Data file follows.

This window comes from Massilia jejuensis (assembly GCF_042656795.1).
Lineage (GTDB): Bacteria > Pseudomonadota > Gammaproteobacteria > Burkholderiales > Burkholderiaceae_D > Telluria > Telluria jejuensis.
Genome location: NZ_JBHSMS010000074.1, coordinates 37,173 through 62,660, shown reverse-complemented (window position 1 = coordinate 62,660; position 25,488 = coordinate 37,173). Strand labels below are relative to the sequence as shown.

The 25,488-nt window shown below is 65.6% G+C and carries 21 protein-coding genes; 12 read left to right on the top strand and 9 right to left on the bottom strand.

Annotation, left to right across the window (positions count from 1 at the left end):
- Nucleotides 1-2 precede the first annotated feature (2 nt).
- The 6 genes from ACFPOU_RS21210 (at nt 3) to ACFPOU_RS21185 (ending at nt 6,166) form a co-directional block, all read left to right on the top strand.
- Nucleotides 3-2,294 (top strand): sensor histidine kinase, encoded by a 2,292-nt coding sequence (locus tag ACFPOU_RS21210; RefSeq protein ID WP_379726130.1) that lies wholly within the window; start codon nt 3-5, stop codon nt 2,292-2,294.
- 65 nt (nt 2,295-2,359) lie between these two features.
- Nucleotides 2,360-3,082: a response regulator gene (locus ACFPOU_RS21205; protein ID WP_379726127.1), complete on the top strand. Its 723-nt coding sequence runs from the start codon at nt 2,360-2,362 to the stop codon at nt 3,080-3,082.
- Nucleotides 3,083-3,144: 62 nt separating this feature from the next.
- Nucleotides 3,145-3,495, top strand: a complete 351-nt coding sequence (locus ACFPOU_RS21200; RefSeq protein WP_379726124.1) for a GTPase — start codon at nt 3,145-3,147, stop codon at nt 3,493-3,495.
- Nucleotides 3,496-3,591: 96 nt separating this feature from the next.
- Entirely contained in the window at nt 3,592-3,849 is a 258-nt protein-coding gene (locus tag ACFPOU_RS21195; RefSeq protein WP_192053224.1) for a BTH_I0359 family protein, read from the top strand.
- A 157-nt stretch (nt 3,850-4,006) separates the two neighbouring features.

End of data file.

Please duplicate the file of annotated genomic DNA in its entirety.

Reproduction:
This window comes from Massilia jejuensis (assembly GCF_042656795.1).
Lineage (GTDB): Bacteria > Pseudomonadota > Gammaproteobacteria > Burkholderiales > Burkholderiaceae_D > Telluria > Telluria jejuensis.
Genome location: NZ_JBHSMS010000074.1, coordinates 37,173 through 62,660, shown reverse-complemented (window position 1 = coordinate 62,660; position 25,488 = coordinate 37,173). Strand labels below are relative to the sequence as shown.

The 25,488-nt window shown below is 65.6% G+C and carries 21 protein-coding genes; 12 read left to right on the top strand and 9 right to left on the bottom strand.

Annotation, left to right across the window (positions count from 1 at the left end):
- Nucleotides 1-2 precede the first annotated feature (2 nt).
- The 6 genes from ACFPOU_RS21210 (at nt 3) to ACFPOU_RS21185 (ending at nt 6,166) form a co-directional block, all read left to right on the top strand.
- Nucleotides 3-2,294 (top strand): sensor histidine kinase, encoded by a 2,292-nt coding sequence (locus tag ACFPOU_RS21210; RefSeq protein ID WP_379726130.1) that lies wholly within the window; start codon nt 3-5, stop codon nt 2,292-2,294.
- 65 nt (nt 2,295-2,359) lie between these two features.
- Nucleotides 2,360-3,082: a response regulator gene (locus ACFPOU_RS21205; protein ID WP_379726127.1), complete on the top strand. Its 723-nt coding sequence runs from the start codon at nt 2,360-2,362 to the stop codon at nt 3,080-3,082.
- Nucleotides 3,083-3,144: 62 nt separating this feature from the next.
- Nucleotides 3,145-3,495, top strand: a complete 351-nt coding sequence (locus ACFPOU_RS21200; RefSeq protein WP_379726124.1) for a GTPase — start codon at nt 3,145-3,147, stop codon at nt 3,493-3,495.
- Nucleotides 3,496-3,591: 96 nt separating this feature from the next.
- Entirely contained in the window at nt 3,592-3,849 is a 258-nt protein-coding gene (locus tag ACFPOU_RS21195; RefSeq protein WP_192053224.1) for a BTH_I0359 family protein, read from the top strand.
- A 157-nt stretch (nt 3,850-4,006) separates the two neighbouring features.